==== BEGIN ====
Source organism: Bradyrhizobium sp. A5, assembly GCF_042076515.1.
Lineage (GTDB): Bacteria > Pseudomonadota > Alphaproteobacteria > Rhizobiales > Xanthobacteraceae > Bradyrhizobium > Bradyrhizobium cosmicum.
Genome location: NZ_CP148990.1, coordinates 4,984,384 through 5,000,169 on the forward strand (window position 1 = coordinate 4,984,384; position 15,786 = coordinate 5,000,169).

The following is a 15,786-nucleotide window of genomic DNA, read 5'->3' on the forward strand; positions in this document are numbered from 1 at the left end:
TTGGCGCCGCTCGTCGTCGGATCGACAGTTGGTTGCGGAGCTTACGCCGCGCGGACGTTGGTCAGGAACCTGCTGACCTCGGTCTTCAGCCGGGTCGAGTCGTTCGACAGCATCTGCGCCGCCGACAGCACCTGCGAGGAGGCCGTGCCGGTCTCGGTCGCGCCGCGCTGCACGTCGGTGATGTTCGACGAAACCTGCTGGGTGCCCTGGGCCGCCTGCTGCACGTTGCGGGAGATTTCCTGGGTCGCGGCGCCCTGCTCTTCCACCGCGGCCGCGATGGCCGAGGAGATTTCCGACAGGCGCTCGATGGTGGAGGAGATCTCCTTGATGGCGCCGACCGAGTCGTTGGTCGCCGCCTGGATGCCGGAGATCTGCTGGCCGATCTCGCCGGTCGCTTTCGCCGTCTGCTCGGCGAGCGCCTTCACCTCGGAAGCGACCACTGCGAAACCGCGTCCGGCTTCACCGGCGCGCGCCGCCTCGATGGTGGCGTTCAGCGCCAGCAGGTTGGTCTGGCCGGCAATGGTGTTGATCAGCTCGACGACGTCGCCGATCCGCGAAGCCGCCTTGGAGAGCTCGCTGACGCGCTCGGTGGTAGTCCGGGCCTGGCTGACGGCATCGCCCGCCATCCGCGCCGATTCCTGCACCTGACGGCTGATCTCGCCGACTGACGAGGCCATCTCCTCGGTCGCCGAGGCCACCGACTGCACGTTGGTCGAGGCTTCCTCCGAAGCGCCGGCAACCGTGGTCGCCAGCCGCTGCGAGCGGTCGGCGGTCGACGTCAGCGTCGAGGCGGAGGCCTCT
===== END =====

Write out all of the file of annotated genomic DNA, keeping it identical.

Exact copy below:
Source organism: Bradyrhizobium sp. A5, assembly GCF_042076515.1.
Lineage (GTDB): Bacteria > Pseudomonadota > Alphaproteobacteria > Rhizobiales > Xanthobacteraceae > Bradyrhizobium > Bradyrhizobium cosmicum.
Genome location: NZ_CP148990.1, coordinates 4,984,384 through 5,000,169 on the forward strand (window position 1 = coordinate 4,984,384; position 15,786 = coordinate 5,000,169).

The following is a 15,786-nucleotide window of genomic DNA, read 5'->3' on the forward strand; positions in this document are numbered from 1 at the left end:
TTGGCGCCGCTCGTCGTCGGATCGACAGTTGGTTGCGGAGCTTACGCCGCGCGGACGTTGGTCAGGAACCTGCTGACCTCGGTCTTCAGCCGGGTCGAGTCGTTCGACAGCATCTGCGCCGCCGACAGCACCTGCGAGGAGGCCGTGCCGGTCTCGGTCGCGCCGCGCTGCACGTCGGTGATGTTCGACGAAACCTGCTGGGTGCCCTGGGCCGCCTGCTGCACGTTGCGGGAGATTTCCTGGGTCGCGGCGCCCTGCTCTTCCACCGCGGCCGCGATGGCCGAGGAGATTTCCGACAGGCGCTCGATGGTGGAGGAGATCTCCTTGATGGCGCCGACCGAGTCGTTGGTCGCCGCCTGGATGCCGGAGATCTGCTGGCCGATCTCGCCGGTCGCTTTCGCCGTCTGCTCGGCGAGCGCCTTCACCTCGGAAGCGACCACTGCGAAACCGCGTCCGGCTTCACCGGCGCGCGCCGCCTCGATGGTGGCGTTCAGCGCCAGCAGGTTGGTCTGGCCGGCAATGGTGTTGATCAGCTCGACGACGTCGCCGATCCGCGAAGCCGCCTTGGAGAGCTCGCTGACGCGCTCGGTGGTAGTCCGGGCCTGGCTGACGGCATCGCCCGCCATCCGCGCCGATTCCTGCACCTGACGGCTGATCTCGCCGACTGACGAGGCCATCTCCTCGGTCGCCGAGGCCACCGACTGCACGTTGGTCGAGGCTTCCTCCGAAGCGCCGGCAACCGTGGTCGCCAGCCGCTGCGAGCGGTCGGCGGTCGACGTCAGCGTCGAGGCGGAGGCCTCT